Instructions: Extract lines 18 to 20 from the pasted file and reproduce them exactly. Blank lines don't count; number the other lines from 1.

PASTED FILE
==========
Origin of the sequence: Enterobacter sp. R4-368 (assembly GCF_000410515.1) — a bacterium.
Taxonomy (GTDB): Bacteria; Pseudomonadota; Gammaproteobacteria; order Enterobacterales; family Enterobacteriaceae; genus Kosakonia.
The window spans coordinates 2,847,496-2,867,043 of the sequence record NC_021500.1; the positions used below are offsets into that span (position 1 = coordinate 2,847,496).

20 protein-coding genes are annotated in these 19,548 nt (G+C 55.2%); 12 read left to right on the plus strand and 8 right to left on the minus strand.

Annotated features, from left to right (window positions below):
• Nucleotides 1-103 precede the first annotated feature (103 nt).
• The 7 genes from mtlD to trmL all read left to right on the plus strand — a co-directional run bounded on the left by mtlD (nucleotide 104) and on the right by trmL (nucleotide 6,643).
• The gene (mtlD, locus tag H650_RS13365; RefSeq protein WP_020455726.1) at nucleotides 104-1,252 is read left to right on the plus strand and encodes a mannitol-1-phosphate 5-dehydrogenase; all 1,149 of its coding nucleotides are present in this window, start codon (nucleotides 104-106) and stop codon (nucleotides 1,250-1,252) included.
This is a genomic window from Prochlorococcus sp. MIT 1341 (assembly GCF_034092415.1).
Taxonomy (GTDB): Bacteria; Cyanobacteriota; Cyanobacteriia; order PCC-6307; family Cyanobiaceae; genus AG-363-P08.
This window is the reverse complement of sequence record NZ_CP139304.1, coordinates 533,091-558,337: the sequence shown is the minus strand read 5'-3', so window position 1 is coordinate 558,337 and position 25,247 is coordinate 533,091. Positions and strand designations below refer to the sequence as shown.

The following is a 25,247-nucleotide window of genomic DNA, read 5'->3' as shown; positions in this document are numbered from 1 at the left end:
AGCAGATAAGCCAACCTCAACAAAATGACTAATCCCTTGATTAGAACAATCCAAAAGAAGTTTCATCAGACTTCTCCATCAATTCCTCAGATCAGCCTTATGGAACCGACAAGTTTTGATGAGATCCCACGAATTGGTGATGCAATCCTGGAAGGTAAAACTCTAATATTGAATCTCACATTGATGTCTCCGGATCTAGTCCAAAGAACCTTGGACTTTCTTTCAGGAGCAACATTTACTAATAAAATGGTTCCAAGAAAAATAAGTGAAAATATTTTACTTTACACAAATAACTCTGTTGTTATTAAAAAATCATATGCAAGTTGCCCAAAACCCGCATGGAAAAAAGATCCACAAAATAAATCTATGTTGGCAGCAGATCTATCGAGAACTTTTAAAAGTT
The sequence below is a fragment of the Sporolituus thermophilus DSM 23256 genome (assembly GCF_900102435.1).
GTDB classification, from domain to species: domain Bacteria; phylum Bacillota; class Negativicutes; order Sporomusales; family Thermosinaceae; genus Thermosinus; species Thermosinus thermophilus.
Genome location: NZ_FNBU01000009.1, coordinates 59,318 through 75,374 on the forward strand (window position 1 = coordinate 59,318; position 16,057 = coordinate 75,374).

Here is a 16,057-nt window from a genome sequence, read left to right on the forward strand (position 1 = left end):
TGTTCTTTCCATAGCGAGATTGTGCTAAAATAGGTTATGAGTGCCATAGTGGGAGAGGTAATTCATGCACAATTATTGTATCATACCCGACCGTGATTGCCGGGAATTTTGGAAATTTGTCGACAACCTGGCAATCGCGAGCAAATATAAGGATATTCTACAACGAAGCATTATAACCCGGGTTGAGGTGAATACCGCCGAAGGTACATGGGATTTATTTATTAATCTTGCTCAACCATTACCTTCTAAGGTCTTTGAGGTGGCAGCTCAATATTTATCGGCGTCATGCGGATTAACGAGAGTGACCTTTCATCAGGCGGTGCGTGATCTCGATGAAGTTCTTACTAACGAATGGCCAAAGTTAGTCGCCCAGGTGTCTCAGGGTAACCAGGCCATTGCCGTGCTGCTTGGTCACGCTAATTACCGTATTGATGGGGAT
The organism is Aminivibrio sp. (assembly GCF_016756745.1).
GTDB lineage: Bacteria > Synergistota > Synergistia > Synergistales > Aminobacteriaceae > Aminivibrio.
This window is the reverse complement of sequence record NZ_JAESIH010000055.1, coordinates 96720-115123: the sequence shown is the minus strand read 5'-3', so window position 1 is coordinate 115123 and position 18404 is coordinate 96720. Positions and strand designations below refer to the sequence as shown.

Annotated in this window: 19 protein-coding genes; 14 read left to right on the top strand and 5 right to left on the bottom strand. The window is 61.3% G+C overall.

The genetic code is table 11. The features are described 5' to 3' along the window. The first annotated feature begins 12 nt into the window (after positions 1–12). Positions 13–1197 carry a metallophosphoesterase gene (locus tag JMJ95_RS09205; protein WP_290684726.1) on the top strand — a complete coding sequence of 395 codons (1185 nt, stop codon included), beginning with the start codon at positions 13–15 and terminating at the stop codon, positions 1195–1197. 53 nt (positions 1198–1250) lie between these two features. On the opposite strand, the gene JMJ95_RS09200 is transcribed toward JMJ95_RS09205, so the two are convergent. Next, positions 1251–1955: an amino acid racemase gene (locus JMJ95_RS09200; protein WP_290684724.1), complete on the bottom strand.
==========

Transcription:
TGTTCTTTCCATAGCGAGATTGTGCTAAAATAGGTTATGAGTGCCATAGTGGGAGAGGTAATTCATGCACAATTATTGTATCATACCCGACCGTGATTGCCGGGAATTTTGGAAATTTGTCGACAACCTGGCAATCGCGAGCAAATATAAGGATATTCTACAACGAAGCATTATAACCCGGGTTGAGGTGAATACCGCCGAAGGTACATGGGATTTATTTATTAATCTTGCTCAACCATTACCTTCTAAGGTCTTTGAGGTGGCAGCTCAATATTTATCGGCGTCATGCGGATTAACGAGAGTGACCTTTCATCAGGCGGTGCGTGATCTCGATGAAGTTCTTACTAACGAATGGCCAAAGTTAGTCGCCCAGGTGTCTCAGGGTAACCAGGCCATTGCCGTGCTGCTTGGTCACGCTAATTACCGTATTGATGGGGAT
The organism is Aminivibrio sp. (assembly GCF_016756745.1).
GTDB lineage: Bacteria > Synergistota > Synergistia > Synergistales > Aminobacteriaceae > Aminivibrio.